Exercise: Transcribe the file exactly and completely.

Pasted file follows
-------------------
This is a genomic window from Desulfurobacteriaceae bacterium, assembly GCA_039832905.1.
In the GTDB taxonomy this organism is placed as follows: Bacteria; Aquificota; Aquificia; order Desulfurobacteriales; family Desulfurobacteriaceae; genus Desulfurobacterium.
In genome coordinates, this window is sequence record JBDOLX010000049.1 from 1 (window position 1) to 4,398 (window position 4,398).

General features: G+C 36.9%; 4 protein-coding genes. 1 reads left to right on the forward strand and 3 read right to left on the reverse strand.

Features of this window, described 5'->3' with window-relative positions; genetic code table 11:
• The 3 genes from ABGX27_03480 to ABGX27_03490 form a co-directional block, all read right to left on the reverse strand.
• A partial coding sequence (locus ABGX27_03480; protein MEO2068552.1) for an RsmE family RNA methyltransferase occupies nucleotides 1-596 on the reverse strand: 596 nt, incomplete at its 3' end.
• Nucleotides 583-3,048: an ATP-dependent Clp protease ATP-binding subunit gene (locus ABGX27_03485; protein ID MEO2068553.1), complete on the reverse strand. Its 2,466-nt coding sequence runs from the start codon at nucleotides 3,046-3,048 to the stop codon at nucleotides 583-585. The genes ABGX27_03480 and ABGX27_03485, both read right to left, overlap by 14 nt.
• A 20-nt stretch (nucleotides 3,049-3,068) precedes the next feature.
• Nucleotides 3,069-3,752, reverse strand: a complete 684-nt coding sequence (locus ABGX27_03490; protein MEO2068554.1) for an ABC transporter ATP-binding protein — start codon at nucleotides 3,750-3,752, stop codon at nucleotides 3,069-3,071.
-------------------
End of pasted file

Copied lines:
This is a genomic window from Desulfurobacteriaceae bacterium, assembly GCA_039832905.1.
In the GTDB taxonomy this organism is placed as follows: Bacteria; Aquificota; Aquificia; order Desulfurobacteriales; family Desulfurobacteriaceae; genus Desulfurobacterium.
In genome coordinates, this window is sequence record JBDOLX010000049.1 from 1 (window position 1) to 4,398 (window position 4,398).

General features: G+C 36.9%; 4 protein-coding genes. 1 reads left to right on the forward strand and 3 read right to left on the reverse strand.

Features of this window, described 5'->3' with window-relative positions; genetic code table 11:
• The 3 genes from ABGX27_03480 to ABGX27_03490 form a co-directional block, all read right to left on the reverse strand.
• A partial coding sequence (locus ABGX27_03480; protein MEO2068552.1) for an RsmE family RNA methyltransferase occupies nucleotides 1-596 on the reverse strand: 596 nt, incomplete at its 3' end.
• Nucleotides 583-3,048: an ATP-dependent Clp protease ATP-binding subunit gene (locus ABGX27_03485; protein ID MEO2068553.1), complete on the reverse strand. Its 2,466-nt coding sequence runs from the start codon at nucleotides 3,046-3,048 to the stop codon at nucleotides 583-585. The genes ABGX27_03480 and ABGX27_03485, both read right to left, overlap by 14 nt.
• A 20-nt stretch (nucleotides 3,049-3,068) precedes the next feature.
• Nucleotides 3,069-3,752, reverse strand: a complete 684-nt coding sequence (locus ABGX27_03490; protein MEO2068554.1) for an ABC transporter ATP-binding protein — start codon at nucleotides 3,750-3,752, stop codon at nucleotides 3,069-3,071.